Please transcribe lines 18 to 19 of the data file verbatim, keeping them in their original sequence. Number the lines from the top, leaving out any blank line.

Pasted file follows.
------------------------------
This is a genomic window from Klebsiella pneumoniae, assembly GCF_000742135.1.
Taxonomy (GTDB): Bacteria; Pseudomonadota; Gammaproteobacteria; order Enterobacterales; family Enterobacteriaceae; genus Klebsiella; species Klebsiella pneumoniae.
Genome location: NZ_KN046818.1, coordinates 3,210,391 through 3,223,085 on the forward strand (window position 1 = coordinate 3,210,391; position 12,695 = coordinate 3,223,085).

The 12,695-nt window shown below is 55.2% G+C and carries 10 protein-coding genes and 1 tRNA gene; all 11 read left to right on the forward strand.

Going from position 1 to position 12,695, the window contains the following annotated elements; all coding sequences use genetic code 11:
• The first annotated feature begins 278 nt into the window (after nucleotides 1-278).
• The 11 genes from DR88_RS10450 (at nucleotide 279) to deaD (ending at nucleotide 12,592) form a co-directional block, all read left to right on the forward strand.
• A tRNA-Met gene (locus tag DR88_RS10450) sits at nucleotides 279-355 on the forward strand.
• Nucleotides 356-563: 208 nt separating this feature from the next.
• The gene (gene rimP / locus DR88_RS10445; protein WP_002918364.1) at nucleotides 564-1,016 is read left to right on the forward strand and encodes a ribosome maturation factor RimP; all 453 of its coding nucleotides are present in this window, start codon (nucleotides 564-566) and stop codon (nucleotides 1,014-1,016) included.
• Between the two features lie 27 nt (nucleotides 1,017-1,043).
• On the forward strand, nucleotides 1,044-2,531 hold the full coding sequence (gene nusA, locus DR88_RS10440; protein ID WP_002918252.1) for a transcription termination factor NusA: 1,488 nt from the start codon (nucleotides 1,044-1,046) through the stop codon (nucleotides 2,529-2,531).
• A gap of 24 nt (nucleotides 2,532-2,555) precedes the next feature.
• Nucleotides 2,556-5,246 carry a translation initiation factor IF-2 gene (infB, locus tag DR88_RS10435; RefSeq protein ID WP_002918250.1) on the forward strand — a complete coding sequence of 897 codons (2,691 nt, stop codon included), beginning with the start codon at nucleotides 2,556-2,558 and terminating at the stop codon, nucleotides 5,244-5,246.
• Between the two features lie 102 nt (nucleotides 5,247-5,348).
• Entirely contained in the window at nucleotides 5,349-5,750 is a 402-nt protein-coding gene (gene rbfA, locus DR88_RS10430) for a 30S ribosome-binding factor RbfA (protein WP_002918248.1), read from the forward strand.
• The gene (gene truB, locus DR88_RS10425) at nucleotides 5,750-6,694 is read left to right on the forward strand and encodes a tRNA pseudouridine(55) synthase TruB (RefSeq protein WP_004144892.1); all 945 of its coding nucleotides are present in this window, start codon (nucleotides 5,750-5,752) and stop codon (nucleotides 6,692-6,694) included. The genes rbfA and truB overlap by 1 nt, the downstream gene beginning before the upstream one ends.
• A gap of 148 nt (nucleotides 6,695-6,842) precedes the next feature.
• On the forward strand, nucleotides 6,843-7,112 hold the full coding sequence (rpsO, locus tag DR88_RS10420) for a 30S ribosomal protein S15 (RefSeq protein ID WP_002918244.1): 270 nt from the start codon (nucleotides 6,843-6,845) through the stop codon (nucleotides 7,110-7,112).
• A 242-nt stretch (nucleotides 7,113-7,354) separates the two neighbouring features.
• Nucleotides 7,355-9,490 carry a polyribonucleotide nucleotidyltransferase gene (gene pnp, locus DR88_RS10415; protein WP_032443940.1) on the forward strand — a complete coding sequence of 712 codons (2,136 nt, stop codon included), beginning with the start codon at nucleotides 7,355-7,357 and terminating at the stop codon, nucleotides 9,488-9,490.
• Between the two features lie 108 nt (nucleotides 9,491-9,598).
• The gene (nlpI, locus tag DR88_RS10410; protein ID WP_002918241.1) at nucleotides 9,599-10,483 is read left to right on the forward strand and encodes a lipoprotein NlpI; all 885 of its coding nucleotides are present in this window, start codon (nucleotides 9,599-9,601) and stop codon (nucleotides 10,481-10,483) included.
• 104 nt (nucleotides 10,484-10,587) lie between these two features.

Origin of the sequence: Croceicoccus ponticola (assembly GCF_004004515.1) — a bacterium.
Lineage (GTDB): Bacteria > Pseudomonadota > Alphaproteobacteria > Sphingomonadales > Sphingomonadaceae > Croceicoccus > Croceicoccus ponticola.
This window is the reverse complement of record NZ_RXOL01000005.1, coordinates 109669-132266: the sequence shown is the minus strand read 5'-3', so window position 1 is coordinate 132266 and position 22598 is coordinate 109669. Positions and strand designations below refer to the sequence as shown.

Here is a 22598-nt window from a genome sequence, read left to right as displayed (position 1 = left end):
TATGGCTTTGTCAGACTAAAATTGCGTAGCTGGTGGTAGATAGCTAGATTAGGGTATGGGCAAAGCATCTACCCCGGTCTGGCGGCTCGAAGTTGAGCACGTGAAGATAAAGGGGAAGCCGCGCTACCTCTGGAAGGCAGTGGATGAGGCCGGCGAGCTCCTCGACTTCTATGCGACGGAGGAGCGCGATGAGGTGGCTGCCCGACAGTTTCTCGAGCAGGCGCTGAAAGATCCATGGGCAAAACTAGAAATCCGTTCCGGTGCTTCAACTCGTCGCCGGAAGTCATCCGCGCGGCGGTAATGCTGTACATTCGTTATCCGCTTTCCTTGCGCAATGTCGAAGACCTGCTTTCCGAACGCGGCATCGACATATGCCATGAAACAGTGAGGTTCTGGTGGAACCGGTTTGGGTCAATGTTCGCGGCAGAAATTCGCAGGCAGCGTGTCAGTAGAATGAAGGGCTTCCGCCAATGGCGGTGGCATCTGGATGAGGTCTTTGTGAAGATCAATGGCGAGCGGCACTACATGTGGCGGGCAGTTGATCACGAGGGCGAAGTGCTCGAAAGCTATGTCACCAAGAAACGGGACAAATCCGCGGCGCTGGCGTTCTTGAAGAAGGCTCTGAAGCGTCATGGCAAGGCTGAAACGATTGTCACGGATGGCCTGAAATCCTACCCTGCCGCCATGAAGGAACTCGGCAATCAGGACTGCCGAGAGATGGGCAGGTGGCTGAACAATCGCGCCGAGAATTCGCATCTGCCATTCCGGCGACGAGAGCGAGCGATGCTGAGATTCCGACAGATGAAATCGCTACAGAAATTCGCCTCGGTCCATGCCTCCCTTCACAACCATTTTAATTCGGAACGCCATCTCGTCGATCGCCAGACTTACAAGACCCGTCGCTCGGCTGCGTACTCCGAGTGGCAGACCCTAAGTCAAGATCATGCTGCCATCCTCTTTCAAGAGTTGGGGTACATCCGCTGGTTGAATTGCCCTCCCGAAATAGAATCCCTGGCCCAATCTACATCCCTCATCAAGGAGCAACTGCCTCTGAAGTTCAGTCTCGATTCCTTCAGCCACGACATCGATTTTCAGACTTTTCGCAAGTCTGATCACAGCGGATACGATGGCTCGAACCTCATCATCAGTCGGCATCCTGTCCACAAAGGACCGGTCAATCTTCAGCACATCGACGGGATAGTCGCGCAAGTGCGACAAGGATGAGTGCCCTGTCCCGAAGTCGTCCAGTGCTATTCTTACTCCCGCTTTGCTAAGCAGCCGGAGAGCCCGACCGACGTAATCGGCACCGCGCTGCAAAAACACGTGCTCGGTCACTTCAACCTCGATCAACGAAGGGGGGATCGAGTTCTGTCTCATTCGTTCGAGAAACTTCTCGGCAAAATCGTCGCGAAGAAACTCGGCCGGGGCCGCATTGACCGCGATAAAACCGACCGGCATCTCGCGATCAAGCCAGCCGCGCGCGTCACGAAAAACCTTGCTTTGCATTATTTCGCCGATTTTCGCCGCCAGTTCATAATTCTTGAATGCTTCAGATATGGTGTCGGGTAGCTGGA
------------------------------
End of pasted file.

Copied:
• A gap of 148 nt (nucleotides 6,695-6,842) precedes the next feature.
• On the forward strand, nucleotides 6,843-7,112 hold the full coding sequence (rpsO, locus tag DR88_RS10420) for a 30S ribosomal protein S15 (RefSeq protein ID WP_002918244.1): 270 nt from the start codon (nucleotides 6,843-6,845) through the stop codon (nucleotides 7,110-7,112).